Camino Portuguese

Pilgrimage on foot is considered important from the religious and spiritual aspects in most parts of the world and Camino Portuguese is recognized with a World Heritage status due to its historic origin. Read our guide for more facts and informationâ

It is believed that James, the renowned apostle of Jesus Christ carried the gospel to Spain and sacrificed his life as a martyr after he returned to Jerusalem. It is said that his body, kept in a stone boat was taken by angels to the northwestern region of Spain and his remains placed inside a marble tomb were remembered no longer. However about eight centuries later, a hermit happened to discover the lost tomb being led to a star-field (campo-stella) in a vision, and the local bishop identified the remains of the apostle James. Thus, Santiago gained importance as a pilgrim’s destination in the continent of Europe and presently, people from different parts of the world take the Camino to visit the place.

Importance of Camino Portuguese

Camino pilgrims confer their dignity on Saint James. Their journey towards Santiago de Compostela is considered sacred as it is a life-changing one for some of them. Over the centuries, this pilgrimage was supported by nobles and monarchs, and the Portuguese walked the Camino with enthusiasm. The journey is based on religious motives, though it has had a good impact in the cultural, intellectual and economic senses. In the olden days, the pilgrims who walked to Santiago were greeted using the word ‘Ultreya’ meaning onward, and while walking back they were greeted using the word ‘Suseya’ meaning upward. Regardless of culture and background, people from different parts of Portugal namely Lisbon, Coimbra, Porto, Santarem and other places visit the place.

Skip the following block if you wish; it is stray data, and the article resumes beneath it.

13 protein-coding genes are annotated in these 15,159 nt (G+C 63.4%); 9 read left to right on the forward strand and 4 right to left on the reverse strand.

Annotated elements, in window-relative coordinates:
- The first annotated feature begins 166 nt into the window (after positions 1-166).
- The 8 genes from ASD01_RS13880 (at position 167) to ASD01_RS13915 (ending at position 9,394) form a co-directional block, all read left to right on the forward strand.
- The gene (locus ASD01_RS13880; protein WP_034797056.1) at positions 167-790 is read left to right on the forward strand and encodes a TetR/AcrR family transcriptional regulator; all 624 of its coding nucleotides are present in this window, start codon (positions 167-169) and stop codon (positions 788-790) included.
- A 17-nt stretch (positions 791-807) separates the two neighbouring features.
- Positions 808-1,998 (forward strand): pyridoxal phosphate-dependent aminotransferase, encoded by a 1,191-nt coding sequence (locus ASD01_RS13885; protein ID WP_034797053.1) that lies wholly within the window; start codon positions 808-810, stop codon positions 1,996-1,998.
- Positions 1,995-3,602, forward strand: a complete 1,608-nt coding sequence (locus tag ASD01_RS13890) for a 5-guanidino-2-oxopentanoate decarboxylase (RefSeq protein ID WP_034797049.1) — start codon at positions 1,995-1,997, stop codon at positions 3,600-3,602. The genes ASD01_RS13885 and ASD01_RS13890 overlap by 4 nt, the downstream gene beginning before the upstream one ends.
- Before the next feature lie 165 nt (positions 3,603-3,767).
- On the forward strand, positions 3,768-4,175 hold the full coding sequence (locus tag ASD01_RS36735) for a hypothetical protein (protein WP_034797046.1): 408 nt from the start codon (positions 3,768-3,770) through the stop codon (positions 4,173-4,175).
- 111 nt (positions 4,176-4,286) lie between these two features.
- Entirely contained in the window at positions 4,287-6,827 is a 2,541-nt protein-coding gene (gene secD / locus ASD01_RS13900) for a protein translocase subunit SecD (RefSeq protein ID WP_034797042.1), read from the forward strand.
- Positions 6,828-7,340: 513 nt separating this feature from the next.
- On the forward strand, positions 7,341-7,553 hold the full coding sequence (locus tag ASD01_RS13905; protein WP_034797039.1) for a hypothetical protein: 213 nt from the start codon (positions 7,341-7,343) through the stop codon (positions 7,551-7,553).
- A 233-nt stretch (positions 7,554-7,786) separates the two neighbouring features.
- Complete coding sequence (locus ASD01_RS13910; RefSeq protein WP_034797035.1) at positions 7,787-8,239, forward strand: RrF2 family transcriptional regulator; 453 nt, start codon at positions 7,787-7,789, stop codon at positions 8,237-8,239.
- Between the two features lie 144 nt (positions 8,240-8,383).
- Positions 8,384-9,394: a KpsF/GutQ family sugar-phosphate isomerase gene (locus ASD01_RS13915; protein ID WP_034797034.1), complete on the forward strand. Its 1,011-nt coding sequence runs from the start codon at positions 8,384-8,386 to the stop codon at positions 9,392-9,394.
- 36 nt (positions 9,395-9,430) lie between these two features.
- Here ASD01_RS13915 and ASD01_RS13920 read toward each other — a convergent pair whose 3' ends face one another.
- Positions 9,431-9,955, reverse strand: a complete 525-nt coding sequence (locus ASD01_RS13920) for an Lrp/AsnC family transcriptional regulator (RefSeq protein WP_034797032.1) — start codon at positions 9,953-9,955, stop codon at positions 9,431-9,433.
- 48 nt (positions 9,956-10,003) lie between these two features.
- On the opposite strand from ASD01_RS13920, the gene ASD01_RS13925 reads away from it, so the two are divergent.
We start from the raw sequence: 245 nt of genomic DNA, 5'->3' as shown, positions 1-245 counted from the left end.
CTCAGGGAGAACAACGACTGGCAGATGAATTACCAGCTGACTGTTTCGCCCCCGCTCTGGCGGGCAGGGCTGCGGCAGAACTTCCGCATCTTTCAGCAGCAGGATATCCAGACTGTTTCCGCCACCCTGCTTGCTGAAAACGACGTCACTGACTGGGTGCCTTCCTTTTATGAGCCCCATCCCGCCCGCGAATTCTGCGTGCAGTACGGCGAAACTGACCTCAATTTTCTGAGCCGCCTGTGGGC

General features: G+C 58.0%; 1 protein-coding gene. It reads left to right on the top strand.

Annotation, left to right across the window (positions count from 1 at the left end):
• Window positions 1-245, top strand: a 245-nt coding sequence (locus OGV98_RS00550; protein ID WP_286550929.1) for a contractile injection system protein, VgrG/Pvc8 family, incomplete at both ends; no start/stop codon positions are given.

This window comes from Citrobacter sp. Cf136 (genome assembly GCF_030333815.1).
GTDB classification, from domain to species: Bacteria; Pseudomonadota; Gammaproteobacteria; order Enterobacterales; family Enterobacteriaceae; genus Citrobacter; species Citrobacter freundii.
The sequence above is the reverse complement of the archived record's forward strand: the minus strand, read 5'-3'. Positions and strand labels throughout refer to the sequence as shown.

The Camino route

The Portuguese Way starting at the bank of River Minho in the Tui city has country chapels, wayside crosses, sanctuaries and bridges all along the way projecting a deep insight into the cultural heritage of the place. The Camino in Galicia curves northwards, leading through ancient paths amidst farmlands, woodlands, towns, villages and historic cities. Medieval bridges in some parts are reminiscent of the Roman style, and encouraging pictures of the ‘Santiago Pilgrim’ are seen all along the journey. The inhabitants residing in the towns along the route and the innkeepers of pilgrim’s hostels retain the traditional hospitality that is extended to the pilgrims. The Camino has undergone modernization with the N-550 road from Vigo to A Coruna allowing pilgrims to keep away from stone-paved tracks and muddy paths. The Portuguese Way comes to a close at the tomb of the apostle Saint James.

Impact of Camino Portuguese on the Pilgrim

Pilgrims who journey the Camino Portuguese find it hard to verbalize their experience, and often family and friends find them entirely different from what they were before the pilgrimage. The pilgrims’ path, instilling simplistic virtues is profound and the pilgrim may never find such an experience in the chaotic, commercial hectic life of the present age. The Camino is indeed life changing for several of the pilgrims.

Sue Kenney, who has walked several times on the Camino, has created the virtual pilgrim’s center namely ‘Suseya’ to help the Camino enthusiasts. There are several different routes via Portugal to traverse the Camino, and the Porto route was taken by Queen Isabel in the 1400s.

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